But it's the recent heatwave that's big news. Temperatures have now cooled, but the effects will be evident on the Market for months to come.
Prolonged high temperatures and lack of rain have caused problems for a large range of crops. Lettuces, for example, stop growing above 30C.
Carrots, onions and potatoes have all suffered in the drought. For more info see here.
The Fresh Produce Journal also reports how dry conditions have created problems for growers attempting to plant winter brassicas.
But it's not all doom and gloom. UK cherries look great after the dry weather - get here quick to claim the last of the crop.
Great to see a British grower invest in some classy packaging, too.
The first juicy British sweetcorn has started.
British plums are here - early varieties such as Opal, with Victoria's along soon.
From across the Channel, we have Mirabelle plums. The first greengages are on stream, too.
English apples and pears are imminent - starting with the crisp Discovery. Cobnuts are also trickling in, with French crops before the English.
Gooseberries (red and green), currants, blueberries and raspberries are highlights right now.
On the veg front, there's plenty of British runner beans and broad beans are going steady. (From the Continent, there's also Coco de Paimpol, Borlotti, Taccole and more ...)
Peas, however, have struggled in the heat, with smaller yields reported.
Tomatoes and squashes have been loving the sun. There's an abundance of British courgettes, marrows and patty pans.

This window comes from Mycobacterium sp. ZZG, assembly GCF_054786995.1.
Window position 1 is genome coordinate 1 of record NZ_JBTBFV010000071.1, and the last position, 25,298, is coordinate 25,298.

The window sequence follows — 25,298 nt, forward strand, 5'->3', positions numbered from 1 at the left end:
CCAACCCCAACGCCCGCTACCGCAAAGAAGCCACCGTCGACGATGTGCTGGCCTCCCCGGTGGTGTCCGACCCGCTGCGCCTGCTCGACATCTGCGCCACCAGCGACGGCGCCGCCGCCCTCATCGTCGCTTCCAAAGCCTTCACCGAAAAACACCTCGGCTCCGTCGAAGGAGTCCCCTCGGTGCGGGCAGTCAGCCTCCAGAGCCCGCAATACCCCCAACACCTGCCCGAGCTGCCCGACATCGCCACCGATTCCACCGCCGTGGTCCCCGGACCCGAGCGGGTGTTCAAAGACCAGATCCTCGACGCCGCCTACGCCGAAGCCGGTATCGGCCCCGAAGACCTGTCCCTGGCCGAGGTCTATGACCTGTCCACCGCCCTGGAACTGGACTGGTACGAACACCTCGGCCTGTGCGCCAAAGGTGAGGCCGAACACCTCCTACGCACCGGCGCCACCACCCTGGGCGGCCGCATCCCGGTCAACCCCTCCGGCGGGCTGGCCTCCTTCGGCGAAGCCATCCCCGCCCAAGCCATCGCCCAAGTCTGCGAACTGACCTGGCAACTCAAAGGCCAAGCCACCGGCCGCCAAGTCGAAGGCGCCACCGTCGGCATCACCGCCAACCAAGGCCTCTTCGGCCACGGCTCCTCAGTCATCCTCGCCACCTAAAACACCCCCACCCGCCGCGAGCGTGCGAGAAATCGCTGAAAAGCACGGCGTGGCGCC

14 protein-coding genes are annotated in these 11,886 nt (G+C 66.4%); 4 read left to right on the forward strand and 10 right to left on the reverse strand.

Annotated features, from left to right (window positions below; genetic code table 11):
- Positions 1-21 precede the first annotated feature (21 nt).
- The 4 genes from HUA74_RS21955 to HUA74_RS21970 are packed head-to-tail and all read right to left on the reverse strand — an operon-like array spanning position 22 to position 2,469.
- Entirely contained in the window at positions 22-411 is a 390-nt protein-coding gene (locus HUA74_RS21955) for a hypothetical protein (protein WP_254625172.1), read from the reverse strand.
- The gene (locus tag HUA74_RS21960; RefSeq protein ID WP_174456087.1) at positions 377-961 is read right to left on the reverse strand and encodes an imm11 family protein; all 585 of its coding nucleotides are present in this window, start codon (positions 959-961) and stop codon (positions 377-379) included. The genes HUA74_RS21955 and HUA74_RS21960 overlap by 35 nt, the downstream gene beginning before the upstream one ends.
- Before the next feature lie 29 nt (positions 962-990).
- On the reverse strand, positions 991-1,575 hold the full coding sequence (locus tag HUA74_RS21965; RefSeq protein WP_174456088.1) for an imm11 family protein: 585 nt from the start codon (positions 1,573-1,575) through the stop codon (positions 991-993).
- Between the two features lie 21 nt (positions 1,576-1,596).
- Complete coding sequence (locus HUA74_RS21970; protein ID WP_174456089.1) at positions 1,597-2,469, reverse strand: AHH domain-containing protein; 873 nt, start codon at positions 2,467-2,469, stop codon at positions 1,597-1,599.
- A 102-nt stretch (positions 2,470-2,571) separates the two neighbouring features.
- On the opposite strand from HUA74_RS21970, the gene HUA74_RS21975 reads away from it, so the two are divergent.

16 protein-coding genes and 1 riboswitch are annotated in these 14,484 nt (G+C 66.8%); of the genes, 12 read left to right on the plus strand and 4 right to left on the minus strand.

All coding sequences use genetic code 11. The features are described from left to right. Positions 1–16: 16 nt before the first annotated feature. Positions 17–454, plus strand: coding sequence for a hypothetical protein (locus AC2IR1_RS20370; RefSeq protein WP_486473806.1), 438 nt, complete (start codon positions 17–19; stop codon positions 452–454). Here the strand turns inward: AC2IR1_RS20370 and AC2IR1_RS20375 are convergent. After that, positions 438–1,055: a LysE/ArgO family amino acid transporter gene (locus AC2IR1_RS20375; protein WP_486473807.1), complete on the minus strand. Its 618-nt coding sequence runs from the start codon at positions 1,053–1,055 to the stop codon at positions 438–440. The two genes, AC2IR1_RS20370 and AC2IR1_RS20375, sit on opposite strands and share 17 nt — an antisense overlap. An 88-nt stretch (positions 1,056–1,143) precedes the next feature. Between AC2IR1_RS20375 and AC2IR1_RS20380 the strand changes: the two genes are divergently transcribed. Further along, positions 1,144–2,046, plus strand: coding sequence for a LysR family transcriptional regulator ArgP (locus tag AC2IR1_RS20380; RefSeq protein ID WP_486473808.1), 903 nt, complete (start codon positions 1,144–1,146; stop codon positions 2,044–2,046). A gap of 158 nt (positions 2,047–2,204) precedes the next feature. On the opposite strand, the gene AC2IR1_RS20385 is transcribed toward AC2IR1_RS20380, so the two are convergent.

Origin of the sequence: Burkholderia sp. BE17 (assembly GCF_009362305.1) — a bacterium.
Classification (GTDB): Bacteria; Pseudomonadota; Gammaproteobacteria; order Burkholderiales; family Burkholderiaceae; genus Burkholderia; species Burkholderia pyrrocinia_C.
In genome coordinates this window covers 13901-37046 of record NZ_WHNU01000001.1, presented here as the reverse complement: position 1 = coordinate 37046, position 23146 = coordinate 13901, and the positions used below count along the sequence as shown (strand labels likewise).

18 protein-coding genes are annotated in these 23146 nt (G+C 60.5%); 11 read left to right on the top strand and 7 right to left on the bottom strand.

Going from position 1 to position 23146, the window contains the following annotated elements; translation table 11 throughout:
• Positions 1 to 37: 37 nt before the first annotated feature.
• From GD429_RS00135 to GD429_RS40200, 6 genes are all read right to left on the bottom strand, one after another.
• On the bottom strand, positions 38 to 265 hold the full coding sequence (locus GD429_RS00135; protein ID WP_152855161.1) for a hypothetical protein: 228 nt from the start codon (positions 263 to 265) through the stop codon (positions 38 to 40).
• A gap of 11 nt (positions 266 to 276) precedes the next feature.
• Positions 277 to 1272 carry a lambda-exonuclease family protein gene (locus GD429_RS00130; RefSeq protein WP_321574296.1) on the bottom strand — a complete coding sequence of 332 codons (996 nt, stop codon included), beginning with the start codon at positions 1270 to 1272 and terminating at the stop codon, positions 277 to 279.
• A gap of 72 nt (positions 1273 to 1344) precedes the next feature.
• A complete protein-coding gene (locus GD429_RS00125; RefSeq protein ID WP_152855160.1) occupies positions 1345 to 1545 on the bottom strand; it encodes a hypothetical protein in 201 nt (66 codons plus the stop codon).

Other lines from the Continent include green almonds, Petit Violet artichokes, Jerusalem artichokes and aubergines of all kinds.
Wild mushroom includes girolles, trompette, ceps and chanterelle. (You may find Scottish girolle if you're very lucky).
From Southern Europe, stone fruit is still plentiful - including peaches (blood and white), nectarines and apricots. Melons are abundant.
It's a prime time for European grapes, too, such as these top-class Muscat at The French Garden. Prima and Chasselas are other key French varieties.
The first of the Bursa black figs from Turkey are now trickling in, although prices are high for now. (Find out more on this fabulous fruit in our Guide). Right now, wholesalers also offer green and black figs from France, Spain and Italy.
See you in September. Personally, I can't wait for my first haul of English apples. Do drop us a line with any comments or queries.